Iga Ueno Castle

One of the finest examples of a Warring States castle

 By Chris Glenn   Nov 30, 2011

Iga Ueno, home of the ninja!

Most foreign tourists head to the north western Mie Prefecture town to see the ninja, without even realizing the city of Iga Ueno was also a castle town, with one of the finest examples of a Warring States period fortress, and that the ninja museum and Iga Ueno castle share the same location, Ueno Park!

Construction of Iga Ueno Castle commenced in 1585 under the command of Takigawa Katsutoshi (1543-1610) although he was dispossessed of his lands a year later, and so most of the inner citadel, the Honmaru, and the keep were completed by the new lord, appointed by Toyotomi Hideyoshi, Tsutsui Sadatsugu (1562-1615). In 1608 Tsutsui was accused of poor governance and his clan was abolished by the Tokugawa Shogun. In his place, the Tokugawa installed the warrior Todo Takatora, (1556-1630) a daimyo recognized as one of the finest castle architects of the Sengoku Period, having at least 20 castles to his credit. Takatora rebuilt the Honmaru inner bailey, and increased the height of the stone ramparts to a record 30 meters, making them the highest in Japan! The elegant white castle, sitting tall on it’s stone walls was also known as Hakuho, or “White Phoenix” Castle, as it was said to have resembled the mythical bird nesting in the greenery at it’s base.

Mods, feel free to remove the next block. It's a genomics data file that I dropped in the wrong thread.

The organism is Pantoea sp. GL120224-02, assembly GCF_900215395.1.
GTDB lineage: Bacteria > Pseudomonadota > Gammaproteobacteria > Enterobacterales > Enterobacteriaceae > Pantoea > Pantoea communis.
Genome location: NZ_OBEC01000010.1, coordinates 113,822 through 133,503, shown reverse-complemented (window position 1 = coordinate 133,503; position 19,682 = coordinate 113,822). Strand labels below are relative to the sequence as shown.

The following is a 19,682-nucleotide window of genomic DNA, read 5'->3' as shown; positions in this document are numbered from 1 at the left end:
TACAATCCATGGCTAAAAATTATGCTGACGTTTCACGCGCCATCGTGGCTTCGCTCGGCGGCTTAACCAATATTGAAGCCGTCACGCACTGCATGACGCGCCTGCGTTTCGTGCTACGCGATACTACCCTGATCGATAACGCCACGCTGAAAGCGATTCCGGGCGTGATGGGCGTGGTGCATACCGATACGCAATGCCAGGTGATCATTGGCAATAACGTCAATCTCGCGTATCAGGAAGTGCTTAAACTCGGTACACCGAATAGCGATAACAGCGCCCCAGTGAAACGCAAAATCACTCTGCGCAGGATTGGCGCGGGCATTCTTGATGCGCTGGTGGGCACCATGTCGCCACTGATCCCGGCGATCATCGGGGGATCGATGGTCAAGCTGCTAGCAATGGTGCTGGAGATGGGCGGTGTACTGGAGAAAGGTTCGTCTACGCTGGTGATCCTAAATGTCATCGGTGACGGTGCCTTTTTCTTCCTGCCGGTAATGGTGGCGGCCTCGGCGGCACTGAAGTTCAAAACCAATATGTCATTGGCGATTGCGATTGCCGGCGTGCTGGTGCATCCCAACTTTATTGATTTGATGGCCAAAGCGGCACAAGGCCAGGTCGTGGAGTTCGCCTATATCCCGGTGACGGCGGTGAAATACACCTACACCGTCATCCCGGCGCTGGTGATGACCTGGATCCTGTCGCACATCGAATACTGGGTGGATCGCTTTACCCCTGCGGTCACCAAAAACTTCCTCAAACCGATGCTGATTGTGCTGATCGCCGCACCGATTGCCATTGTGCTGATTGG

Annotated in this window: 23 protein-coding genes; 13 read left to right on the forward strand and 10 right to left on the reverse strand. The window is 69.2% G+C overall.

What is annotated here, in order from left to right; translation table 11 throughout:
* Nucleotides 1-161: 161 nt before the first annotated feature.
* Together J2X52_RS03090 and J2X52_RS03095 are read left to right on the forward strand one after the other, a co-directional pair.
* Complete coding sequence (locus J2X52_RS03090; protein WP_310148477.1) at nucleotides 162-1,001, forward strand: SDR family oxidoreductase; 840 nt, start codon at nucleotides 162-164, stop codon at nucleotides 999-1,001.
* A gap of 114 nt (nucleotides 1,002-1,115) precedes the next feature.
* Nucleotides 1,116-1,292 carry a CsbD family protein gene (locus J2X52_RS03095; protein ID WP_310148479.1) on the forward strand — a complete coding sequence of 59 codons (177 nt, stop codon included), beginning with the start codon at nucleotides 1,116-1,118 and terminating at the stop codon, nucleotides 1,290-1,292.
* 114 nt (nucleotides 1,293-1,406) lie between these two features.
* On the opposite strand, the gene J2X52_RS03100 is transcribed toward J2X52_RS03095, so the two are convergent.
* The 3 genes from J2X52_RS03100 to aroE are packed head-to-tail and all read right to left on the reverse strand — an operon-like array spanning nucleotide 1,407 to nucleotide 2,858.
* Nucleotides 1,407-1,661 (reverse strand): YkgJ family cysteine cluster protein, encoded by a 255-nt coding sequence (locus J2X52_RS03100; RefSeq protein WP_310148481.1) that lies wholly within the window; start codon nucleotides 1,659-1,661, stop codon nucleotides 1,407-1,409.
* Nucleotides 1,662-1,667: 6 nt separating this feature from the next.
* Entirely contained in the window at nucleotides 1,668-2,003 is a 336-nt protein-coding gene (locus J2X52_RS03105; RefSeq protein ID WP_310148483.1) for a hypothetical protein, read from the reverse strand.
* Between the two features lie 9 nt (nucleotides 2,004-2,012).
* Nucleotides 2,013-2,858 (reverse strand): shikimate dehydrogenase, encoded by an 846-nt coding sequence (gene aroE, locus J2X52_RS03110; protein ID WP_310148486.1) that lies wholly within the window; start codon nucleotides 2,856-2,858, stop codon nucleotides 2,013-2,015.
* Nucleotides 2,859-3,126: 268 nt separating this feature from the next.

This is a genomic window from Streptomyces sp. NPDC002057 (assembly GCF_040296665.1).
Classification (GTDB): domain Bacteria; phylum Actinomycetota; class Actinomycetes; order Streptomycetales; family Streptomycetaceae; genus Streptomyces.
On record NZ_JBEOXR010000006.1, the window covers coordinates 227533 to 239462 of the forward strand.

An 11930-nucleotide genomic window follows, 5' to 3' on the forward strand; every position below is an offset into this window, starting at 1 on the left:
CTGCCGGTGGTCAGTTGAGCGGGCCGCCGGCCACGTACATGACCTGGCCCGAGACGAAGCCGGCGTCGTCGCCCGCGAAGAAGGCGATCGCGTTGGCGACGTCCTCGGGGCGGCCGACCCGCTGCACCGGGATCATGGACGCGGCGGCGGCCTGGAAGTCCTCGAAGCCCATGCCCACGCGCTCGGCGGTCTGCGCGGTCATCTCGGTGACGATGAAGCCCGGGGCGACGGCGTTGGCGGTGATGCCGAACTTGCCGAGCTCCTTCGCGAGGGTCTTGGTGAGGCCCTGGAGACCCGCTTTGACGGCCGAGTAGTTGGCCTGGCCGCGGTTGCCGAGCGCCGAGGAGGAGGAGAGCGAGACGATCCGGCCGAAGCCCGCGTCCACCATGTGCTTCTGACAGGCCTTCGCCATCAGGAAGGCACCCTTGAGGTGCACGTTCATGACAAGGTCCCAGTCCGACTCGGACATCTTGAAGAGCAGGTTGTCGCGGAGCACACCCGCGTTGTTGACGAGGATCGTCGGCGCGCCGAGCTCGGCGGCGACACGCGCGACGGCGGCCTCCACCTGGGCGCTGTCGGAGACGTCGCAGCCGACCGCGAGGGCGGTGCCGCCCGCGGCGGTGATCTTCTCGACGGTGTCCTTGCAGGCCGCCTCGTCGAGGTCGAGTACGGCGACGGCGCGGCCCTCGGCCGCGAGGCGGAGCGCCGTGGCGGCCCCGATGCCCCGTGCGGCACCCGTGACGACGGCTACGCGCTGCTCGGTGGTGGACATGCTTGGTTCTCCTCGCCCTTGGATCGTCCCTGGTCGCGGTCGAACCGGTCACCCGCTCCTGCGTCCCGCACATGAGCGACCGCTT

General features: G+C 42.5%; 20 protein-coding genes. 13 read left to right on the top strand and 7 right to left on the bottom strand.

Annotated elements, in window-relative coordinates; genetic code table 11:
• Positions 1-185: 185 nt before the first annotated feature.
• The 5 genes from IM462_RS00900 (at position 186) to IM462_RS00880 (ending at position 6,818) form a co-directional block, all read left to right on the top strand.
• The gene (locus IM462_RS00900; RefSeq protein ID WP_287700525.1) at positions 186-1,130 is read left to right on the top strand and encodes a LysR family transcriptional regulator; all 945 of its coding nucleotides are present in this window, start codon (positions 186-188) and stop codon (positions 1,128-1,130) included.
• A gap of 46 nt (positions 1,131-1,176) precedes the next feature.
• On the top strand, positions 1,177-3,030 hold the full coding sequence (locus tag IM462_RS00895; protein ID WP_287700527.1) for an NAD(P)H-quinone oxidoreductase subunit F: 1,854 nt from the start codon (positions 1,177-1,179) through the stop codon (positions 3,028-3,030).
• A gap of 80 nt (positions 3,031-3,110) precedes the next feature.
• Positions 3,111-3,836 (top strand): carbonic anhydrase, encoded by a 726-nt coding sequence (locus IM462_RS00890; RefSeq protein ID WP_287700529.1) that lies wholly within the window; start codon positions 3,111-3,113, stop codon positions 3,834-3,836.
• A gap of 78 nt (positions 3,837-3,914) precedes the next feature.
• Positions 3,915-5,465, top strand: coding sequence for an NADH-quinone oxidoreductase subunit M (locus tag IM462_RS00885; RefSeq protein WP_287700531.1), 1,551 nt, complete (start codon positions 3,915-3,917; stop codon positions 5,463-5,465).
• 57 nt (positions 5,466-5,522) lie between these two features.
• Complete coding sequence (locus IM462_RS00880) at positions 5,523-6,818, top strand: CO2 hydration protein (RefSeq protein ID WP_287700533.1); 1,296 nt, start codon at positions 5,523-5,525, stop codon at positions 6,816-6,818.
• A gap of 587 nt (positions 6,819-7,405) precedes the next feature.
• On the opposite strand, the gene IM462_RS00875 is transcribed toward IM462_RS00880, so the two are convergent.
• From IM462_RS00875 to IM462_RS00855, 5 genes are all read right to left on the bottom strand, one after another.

Unfortunately the main tower of the castle was destroyed in a typhoon in 1612 and due to Tokugawa enforced laws regarding castle construction and upkeep, was never rebuilt until 1935, when the five-storey keep was re-constructed, not of concrete, but of wood. The castle remains a fine example of Momoyama Period (16th Century) castle architecture, and was used in the 1980 Kurosawa Akira directed movie, Kagemusha.  The castle is now a museum containing a good selection of samurai arms and armor, scrolls, artworks and artifacts from around the region. From the top of the castle you can see over the city of Iga Ueno.

The Iga Ueno castle is a much loved symbol of the city and the castle and grounds are now registered as a National Historical Site. The Ninja Museum and farm-house are close by, as is the strangely shaped temple and museum dedicated to the wandering poet Matsuo Basho.

Written by Chris Glenn
Japan Travel Member

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